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OS X Server for Yosemite: Managing Setup and SSL Certificates

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This lesson from Managing Apple Devices: Deploying and Maintaining iOS 8 and OS X Yosemite Devices, 2nd Edition begins with a brief introduction of OS X Server before moving into the requirements and initial setup of OS X Server. This lesson also covers selecting and configuring Secure Sockets Layer (SSL) certificates required for Apple device management.
This chapter is from the book

OS X Server for Yosemite (also informally known as Yosemite Server) helps your users collaborate, communicate, share information, and access the resources they need to get their work done. While OS X Server indeed provides a variety of services, the aim of this guide is to focus on the services that facilitate the management of Apple devices.

This lesson begins with a brief introduction of OS X Server before moving into the requirements and initial setup of OS X Server. This lesson also covers selecting and configuring Secure Sockets Layer (SSL) certificates required for Apple device management.

Reference 4.1 OS X Server Benefits

Other solutions are capable of providing management for Apple devices, but at only $19.99 (US), none of them is as inexpensive as OS X Server. Also, despite the price, because Apple develops OS X Server, it’s often the first management solution that supports the latest Apple management features and operating systems.

Further, even if you intend to use a third-party Mobile Device Management (MDM) solution, other services in OS X Server are still clearly the best solution. For example, the Caching service has no alternative if you want to reduce the Internet bandwidth required for installing and updating Apple-sourced software. Also, other services in OS X Server are simply the best implementation available. The NetInstall service that provides network system disk access for OS X computers is available from other servers, but the implementation in OS X Server is considered the best choice.

Services Covered in This Guide

Again, this guide focuses on the OS X services that are most responsible for helping administrators manage their Apple deployments:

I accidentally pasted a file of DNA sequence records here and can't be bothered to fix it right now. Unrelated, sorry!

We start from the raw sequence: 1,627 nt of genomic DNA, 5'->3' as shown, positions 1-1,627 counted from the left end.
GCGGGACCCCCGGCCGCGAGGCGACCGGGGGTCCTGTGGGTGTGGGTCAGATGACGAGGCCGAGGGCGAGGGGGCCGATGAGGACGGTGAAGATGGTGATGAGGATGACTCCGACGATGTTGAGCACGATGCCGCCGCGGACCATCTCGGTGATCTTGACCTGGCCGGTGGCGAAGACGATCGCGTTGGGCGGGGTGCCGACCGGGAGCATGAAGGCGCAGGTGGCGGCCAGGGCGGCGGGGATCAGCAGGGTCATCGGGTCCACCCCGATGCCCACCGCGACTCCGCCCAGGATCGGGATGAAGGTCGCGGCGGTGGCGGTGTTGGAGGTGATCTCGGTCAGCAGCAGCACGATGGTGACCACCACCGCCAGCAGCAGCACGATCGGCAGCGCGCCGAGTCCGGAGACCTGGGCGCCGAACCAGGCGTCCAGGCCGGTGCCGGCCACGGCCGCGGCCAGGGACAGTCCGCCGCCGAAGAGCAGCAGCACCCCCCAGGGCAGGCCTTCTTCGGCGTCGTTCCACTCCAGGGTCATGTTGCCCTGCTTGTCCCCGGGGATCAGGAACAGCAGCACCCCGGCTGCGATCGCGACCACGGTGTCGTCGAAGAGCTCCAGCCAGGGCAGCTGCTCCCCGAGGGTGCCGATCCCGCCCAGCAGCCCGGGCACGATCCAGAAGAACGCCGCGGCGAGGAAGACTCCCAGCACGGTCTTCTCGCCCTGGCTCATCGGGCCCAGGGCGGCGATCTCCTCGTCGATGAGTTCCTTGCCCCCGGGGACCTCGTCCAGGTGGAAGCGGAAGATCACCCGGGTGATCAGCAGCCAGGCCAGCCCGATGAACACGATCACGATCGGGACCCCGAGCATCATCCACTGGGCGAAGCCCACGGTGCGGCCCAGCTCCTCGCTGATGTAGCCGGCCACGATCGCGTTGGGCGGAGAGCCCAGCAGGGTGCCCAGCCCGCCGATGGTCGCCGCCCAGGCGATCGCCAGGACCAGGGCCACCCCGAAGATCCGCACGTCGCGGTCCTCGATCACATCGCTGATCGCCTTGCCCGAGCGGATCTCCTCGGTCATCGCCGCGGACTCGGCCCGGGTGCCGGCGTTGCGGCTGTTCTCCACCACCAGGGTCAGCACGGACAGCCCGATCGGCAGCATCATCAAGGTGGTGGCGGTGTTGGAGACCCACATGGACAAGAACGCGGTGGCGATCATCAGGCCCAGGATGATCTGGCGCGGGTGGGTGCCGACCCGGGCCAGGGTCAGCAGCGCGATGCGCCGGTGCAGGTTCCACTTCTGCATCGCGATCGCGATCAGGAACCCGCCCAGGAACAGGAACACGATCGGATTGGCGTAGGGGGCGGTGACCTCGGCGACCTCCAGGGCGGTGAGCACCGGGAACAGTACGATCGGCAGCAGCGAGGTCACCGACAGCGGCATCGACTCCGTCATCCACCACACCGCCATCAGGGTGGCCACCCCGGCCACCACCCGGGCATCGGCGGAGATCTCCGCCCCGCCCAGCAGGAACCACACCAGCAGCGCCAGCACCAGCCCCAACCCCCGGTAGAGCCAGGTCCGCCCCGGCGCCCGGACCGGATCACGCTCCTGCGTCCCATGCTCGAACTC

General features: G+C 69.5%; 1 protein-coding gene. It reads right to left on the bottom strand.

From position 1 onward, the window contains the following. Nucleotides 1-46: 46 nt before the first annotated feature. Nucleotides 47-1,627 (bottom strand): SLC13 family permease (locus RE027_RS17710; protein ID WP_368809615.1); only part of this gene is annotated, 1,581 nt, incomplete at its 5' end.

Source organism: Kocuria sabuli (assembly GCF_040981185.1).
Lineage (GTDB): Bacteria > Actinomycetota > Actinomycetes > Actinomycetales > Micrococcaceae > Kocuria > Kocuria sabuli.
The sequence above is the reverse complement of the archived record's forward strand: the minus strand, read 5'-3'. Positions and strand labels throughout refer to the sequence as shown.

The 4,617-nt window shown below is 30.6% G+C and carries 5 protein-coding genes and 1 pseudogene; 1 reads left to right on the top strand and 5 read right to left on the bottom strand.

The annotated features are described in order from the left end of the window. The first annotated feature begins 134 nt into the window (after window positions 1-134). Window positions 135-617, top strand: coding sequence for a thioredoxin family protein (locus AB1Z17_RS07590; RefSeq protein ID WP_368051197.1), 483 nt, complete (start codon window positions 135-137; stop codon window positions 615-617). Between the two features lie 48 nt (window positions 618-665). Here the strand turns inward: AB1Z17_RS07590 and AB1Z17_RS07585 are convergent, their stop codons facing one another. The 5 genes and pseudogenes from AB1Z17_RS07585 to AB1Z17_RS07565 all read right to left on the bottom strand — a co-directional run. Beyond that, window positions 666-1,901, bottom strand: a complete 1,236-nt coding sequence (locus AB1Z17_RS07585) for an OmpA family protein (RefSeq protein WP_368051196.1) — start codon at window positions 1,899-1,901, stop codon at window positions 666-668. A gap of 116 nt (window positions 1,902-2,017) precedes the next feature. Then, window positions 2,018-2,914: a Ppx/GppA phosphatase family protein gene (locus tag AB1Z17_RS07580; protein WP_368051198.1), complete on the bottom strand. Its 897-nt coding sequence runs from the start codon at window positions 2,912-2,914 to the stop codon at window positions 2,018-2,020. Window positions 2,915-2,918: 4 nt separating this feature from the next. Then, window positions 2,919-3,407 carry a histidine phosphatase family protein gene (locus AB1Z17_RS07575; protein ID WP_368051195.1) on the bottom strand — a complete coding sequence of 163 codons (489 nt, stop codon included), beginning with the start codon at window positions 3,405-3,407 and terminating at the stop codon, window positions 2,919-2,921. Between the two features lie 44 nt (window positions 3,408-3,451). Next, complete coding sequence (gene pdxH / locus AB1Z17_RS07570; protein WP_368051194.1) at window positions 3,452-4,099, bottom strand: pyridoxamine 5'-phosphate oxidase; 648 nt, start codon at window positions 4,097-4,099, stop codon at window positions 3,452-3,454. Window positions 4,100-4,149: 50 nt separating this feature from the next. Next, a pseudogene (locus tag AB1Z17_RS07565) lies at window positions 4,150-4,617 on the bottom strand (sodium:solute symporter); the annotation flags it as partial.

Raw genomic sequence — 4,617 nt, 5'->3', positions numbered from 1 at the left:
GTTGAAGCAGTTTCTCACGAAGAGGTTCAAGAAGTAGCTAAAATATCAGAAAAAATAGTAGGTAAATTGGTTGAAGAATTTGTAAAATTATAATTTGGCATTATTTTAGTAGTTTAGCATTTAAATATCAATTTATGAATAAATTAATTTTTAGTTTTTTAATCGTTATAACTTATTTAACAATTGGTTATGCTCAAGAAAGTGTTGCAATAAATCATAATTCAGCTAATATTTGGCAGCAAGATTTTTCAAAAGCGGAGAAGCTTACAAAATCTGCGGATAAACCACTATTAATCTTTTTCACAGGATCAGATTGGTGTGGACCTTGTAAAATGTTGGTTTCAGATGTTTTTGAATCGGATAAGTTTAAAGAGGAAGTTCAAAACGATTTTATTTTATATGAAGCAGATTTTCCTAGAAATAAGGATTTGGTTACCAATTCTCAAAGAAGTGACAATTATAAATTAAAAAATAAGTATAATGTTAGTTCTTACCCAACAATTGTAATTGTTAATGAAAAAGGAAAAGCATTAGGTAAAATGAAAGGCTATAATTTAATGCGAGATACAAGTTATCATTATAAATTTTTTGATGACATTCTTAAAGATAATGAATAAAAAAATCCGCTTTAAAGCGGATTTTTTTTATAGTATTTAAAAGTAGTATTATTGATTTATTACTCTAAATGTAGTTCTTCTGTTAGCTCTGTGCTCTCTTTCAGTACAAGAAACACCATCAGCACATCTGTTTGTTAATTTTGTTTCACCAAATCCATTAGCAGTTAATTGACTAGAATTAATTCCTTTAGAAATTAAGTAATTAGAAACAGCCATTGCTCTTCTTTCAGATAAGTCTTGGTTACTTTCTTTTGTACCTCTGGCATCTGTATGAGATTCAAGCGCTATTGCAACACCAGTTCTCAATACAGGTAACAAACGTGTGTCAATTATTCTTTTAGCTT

• Caching service—As introduced previously, the Caching service greatly reduces Internet bandwidth used for the installation of Apple-sourced software and media. Lesson 5, “Caching Service,” focuses on the architecture, setup, and troubleshooting of this service.

  • Profile Manager—This is the name given to the MDM service provided by OS X Server. The vast majority of material in this guide deals directly with or is designed around MDM management workflows. Both Lesson 6, “Configuration and Profiles,” and Lesson 7, “Mobile Device Management,” cover Profile Manager specifically. In addition, nearly all lessons that follow these two deal with topics related to MDM services.
  • NetInstall—This service makes OS X systems available for startup via a network connection. NetInstall is often used as a platform for installing or re-imaging Mac computers en masse. Coverage of this service is beyond the scope of this guide, but you can find out more from Apple Pro Training Series: OS X Server Essentials 10.10, also from Peachpit Press.
  • WebDAV—This is the only local file-sharing service provided by OS X Server that supports both iOS and OS X devices. This is covered as part of Lesson 16, “User Data and Services.”
  • Wiki—The OS X Server Wiki service not only provides a browser-based interface for collaborative document creation but also serves as an alternative for local file sharing. This service is also covered as part of Lesson 16, “User Data and Services.”
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